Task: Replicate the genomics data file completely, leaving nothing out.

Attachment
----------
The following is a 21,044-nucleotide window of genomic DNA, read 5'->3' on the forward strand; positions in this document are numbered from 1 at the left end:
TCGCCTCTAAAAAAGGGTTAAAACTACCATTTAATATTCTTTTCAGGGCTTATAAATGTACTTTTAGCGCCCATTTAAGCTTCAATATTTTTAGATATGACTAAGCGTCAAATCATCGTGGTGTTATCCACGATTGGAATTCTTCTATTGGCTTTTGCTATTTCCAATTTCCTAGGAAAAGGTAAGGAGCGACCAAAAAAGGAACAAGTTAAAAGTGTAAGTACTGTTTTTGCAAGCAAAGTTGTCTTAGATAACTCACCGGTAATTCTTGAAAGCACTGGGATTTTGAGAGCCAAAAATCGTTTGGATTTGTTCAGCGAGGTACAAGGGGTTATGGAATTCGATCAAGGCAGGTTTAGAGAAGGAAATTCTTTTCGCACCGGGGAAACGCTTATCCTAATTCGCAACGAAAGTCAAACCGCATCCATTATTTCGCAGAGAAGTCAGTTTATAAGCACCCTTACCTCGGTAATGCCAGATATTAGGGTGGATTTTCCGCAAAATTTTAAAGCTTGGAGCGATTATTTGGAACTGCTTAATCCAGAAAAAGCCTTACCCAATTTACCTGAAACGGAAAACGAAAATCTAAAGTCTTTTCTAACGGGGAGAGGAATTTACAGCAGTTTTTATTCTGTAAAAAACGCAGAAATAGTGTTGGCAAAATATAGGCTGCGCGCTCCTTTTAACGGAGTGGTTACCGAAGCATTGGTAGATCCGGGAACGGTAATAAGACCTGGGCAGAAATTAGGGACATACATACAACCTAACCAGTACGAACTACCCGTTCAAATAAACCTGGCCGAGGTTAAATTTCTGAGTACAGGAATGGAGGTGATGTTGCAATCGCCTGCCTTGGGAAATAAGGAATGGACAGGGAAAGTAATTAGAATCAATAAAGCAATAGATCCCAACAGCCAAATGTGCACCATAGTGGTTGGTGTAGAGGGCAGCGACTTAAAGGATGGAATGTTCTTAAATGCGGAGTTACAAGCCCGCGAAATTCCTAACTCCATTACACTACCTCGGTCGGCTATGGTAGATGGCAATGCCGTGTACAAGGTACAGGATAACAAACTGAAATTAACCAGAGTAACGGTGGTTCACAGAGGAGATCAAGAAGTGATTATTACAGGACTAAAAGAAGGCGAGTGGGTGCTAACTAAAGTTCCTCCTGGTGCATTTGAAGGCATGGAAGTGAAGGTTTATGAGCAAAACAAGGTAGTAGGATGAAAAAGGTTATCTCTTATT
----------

The following is a 21,044-nucleotide window of genomic DNA, read 5'->3' on the forward strand; positions in this document are numbered from 1 at the left end:
TCGCCTCTAAAAAAGGGTTAAAACTACCATTTAATATTCTTTTCAGGGCTTATAAATGTACTTTTAGCGCCCATTTAAGCTTCAATATTTTTAGATATGACTAAGCGTCAAATCATCGTGGTGTTATCCACGATTGGAATTCTTCTATTGGCTTTTGCTATTTCCAATTTCCTAGGAAAAGGTAAGGAGCGACCAAAAAAGGAACAAGTTAAAAGTGTAAGTACTGTTTTTGCAAGCAAAGTTGTCTTAGATAACTCACCGGTAATTCTTGAAAGCACTGGGATTTTGAGAGCCAAAAATCGTTTGGATTTGTTCAGCGAGGTACAAGGGGTTATGGAATTCGATCAAGGCAGGTTTAGAGAAGGAAATTCTTTTCGCACCGGGGAAACGCTTATCCTAATTCGCAACGAAAGTCAAACCGCATCCATTATTTCGCAGAGAAGTCAGTTTATAAGCACCCTTACCTCGGTAATGCCAGATATTAGGGTGGATTTTCCGCAAAATTTTAAAGCTTGGAGCGATTATTTGGAACTGCTTAATCCAGAAAAAGCCTTACCCAATTTACCTGAAACGGAAAACGAAAATCTAAAGTCTTTTCTAACGGGGAGAGGAATTTACAGCAGTTTTTATTCTGTAAAAAACGCAGAAATAGTGTTGGCAAAATATAGGCTGCGCGCTCCTTTTAACGGAGTGGTTACCGAAGCATTGGTAGATCCGGGAACGGTAATAAGACCTGGGCAGAAATTAGGGACATACATACAACCTAACCAGTACGAACTACCCGTTCAAATAAACCTGGCCGAGGTTAAATTTCTGAGTACAGGAATGGAGGTGATGTTGCAATCGCCTGCCTTGGGAAATAAGGAATGGACAGGGAAAGTAATTAGAATCAATAAAGCAATAGATCCCAACAGCCAAATGTGCACCATAGTGGTTGGTGTAGAGGGCAGCGACTTAAAGGATGGAATGTTCTTAAATGCGGAGTTACAAGCCCGCGAAATTCCTAACTCCATTACACTACCTCGGTCGGCTATGGTAGATGGCAATGCCGTGTACAAGGTACAGGATAACAAACTGAAATTAACCAGAGTAACGGTGGTTCACAGAGGAGATCAAGAAGTGATTATTACAGGACTAAAAGAAGGCGAGTGGGTGCTAACTAAAGTTCCTCCTGGTGCATTTGAAGGCATGGAAGTGAAGGTTTATGAGCAAAACAAGGTAGTAGGATGAAAAAGGTTATCTCTTATT